Summary List PlacementLawmakers and the White House are renewing their efforts on police reform
Democrats control the White House and both chambers of Congress. But that doesn’t mean the Biden administration will have an easy time passing a comprehensive law to reform police practices across the country.
Following the April 20 guilty verdict of former Minneapolis officer Derek Chauvin in the murder of George Floyd, lawmakers and advocacy groups are renewing their calls for Congress to pass legislation to overhaul law enforcement.
In early March, the House passed a major police reform bill — formally known as George Floyd Justice in Policing Act of 2021 —that would federally ban chokeholds and racial profiling.
President Joe Biden has signaled his support for the bill but it faces a complicated path in the Senate where Democrats have a razor-thin majority and not enough GOP support for the kind of overhauls advocates are seeking.
All 50 Democrats and at least 10 Republicans would have to support the bill to meet the 60-vote threshold needed to pass legislation under Senate procedures.
But it will take more than just lawmakers to make police reform happen at the federal level. Even if Congress doesn’t pass police reform legislation, civil rights activists will certainly keep pushing the White House for those kinds of changes through executive action. Police unions will be fighting back or advocating for law enforcement positions.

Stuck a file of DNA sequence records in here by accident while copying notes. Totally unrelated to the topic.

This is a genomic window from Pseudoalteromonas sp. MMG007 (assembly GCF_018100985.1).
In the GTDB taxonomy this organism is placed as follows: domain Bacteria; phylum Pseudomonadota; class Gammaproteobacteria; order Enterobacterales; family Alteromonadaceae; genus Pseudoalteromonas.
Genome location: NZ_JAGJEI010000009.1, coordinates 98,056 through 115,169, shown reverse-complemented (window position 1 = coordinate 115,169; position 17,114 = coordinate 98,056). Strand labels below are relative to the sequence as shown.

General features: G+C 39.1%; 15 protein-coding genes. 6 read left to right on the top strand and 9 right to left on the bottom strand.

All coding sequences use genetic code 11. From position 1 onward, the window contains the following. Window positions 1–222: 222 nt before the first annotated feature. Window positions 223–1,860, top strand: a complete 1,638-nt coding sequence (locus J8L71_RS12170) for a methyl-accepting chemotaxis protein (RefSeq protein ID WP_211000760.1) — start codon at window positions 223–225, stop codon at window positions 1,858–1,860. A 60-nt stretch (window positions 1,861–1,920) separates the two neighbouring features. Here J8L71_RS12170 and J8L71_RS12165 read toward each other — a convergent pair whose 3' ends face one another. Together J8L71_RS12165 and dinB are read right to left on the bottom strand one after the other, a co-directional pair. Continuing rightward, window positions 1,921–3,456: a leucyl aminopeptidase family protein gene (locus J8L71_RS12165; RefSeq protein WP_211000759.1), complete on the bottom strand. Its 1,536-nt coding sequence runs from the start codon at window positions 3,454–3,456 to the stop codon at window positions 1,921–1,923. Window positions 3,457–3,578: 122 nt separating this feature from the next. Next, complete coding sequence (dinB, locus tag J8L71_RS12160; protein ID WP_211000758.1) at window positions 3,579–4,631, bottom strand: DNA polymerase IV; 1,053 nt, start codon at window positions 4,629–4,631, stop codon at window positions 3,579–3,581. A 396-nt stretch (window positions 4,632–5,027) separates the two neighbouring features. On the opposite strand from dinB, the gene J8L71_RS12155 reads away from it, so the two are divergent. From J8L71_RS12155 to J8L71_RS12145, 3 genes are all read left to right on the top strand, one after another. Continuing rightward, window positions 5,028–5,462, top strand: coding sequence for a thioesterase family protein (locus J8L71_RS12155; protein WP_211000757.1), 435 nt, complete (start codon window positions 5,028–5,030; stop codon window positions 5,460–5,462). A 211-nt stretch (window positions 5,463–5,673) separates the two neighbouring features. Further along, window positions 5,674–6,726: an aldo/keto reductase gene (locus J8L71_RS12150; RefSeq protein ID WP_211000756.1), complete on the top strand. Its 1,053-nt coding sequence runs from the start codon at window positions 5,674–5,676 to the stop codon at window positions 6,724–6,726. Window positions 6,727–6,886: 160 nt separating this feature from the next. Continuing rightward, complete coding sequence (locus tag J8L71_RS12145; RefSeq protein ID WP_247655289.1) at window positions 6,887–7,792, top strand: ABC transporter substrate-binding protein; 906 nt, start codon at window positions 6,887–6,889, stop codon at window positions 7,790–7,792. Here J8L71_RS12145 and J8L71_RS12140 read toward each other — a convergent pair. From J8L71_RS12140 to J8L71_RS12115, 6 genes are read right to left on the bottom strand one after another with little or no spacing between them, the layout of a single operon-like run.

Here are the key players shaping police reform behind the scenes.
Rep. Karen Bass, a California Democrat and lead sponsor of a House police reform bill
Bass has been a long-time advocate of police reform, dating back to when she was a community organizer in the 1990s in Los Angeles.
The California lawmaker, a recent former chair of the Congressional Black Caucus, is now spearheading the latest effort on police reform in Congress by introducing the George Floyd Justice in Policing Act of 2021.
Bass introduced a similar version of the bill in the House last summer, which passed with the support of three Republicans. However, the measure was stalled in the Senate, which was then controlled by Republicans.
But with Democrats fully in charge and the House recently passing her bill for the second time. For the past few weeks, she has been working closely with Sen. Cory Booker, a Democrat of New Jersey, and Sen. Tim Scott, a Republican of South Carolina, to pass a law enforcement reform bill in the chamber in the upcoming weeks.
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Source:: Business Insider